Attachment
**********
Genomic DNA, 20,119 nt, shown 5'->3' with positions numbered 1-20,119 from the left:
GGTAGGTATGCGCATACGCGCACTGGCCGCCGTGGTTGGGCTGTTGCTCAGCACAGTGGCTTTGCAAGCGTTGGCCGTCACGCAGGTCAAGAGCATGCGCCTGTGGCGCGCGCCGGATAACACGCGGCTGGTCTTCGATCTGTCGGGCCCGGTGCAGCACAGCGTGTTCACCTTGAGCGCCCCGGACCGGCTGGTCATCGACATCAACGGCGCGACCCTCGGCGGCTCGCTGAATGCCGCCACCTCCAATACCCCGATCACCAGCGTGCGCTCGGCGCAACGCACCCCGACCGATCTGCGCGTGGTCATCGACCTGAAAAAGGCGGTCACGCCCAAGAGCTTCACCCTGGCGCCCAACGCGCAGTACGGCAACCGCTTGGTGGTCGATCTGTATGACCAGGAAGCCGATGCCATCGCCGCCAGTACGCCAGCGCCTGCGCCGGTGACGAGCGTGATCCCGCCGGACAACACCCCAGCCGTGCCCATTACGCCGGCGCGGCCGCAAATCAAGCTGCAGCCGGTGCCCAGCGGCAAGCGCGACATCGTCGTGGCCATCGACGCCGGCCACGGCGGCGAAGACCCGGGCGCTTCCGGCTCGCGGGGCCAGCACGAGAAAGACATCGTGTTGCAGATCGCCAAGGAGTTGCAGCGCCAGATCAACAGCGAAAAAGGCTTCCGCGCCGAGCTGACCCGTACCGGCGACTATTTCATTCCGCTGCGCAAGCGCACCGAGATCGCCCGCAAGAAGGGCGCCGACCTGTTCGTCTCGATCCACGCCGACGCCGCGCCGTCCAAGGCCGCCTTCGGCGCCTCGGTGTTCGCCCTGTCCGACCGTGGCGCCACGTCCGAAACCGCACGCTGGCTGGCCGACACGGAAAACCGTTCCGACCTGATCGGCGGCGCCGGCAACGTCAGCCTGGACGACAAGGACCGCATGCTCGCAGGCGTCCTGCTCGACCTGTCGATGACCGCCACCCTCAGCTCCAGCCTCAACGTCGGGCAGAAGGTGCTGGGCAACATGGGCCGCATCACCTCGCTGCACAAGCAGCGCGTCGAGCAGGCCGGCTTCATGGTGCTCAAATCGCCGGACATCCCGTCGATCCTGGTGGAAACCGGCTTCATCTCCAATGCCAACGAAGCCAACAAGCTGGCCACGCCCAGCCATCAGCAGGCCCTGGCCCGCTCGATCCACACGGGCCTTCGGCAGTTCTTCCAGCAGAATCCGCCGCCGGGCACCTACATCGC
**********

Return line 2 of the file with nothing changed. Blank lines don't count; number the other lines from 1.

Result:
GGTAGGTATGCGCATACGCGCACTGGCCGCCGTGGTTGGGCTGTTGCTCAGCACAGTGGCTTTGCAAGCGTTGGCCGTCACGCAGGTCAAGAGCATGCGCCTGTGGCGCGCGCCGGATAACACGCGGCTGGTCTTCGATCTGTCGGGCCCGGTGCAGCACAGCGTGTTCACCTTGAGCGCCCCGGACCGGCTGGTCATCGACATCAACGGCGCGACCCTCGGCGGCTCGCTGAATGCCGCCACCTCCAATACCCCGATCACCAGCGTGCGCTCGGCGCAACGCACCCCGACCGATCTGCGCGTGGTCATCGACCTGAAAAAGGCGGTCACGCCCAAGAGCTTCACCCTGGCGCCCAACGCGCAGTACGGCAACCGCTTGGTGGTCGATCTGTATGACCAGGAAGCCGATGCCATCGCCGCCAGTACGCCAGCGCCTGCGCCGGTGACGAGCGTGATCCCGCCGGACAACACCCCAGCCGTGCCCATTACGCCGGCGCGGCCGCAAATCAAGCTGCAGCCGGTGCCCAGCGGCAAGCGCGACATCGTCGTGGCCATCGACGCCGGCCACGGCGGCGAAGACCCGGGCGCTTCCGGCTCGCGGGGCCAGCACGAGAAAGACATCGTGTTGCAGATCGCCAAGGAGTTGCAGCGCCAGATCAACAGCGAAAAAGGCTTCCGCGCCGAGCTGACCCGTACCGGCGACTATTTCATTCCGCTGCGCAAGCGCACCGAGATCGCCCGCAAGAAGGGCGCCGACCTGTTCGTCTCGATCCACGCCGACGCCGCGCCGTCCAAGGCCGCCTTCGGCGCCTCGGTGTTCGCCCTGTCCGACCGTGGCGCCACGTCCGAAACCGCACGCTGGCTGGCCGACACGGAAAACCGTTCCGACCTGATCGGCGGCGCCGGCAACGTCAGCCTGGACGACAAGGACCGCATGCTCGCAGGCGTCCTGCTCGACCTGTCGATGACCGCCACCCTCAGCTCCAGCCTCAACGTCGGGCAGAAGGTGCTGGGCAACATGGGCCGCATCACCTCGCTGCACAAGCAGCGCGTCGAGCAGGCCGGCTTCATGGTGCTCAAATCGCCGGACATCCCGTCGATCCTGGTGGAAACCGGCTTCATCTCCAATGCCAACGAAGCCAACAAGCTGGCCACGCCCAGCCATCAGCAGGCCCTGGCCCGCTCGATCCACACGGGCCTTCGGCAGTTCTTCCAGCAGAATCCGCCGCCGGGCACCTACATCGC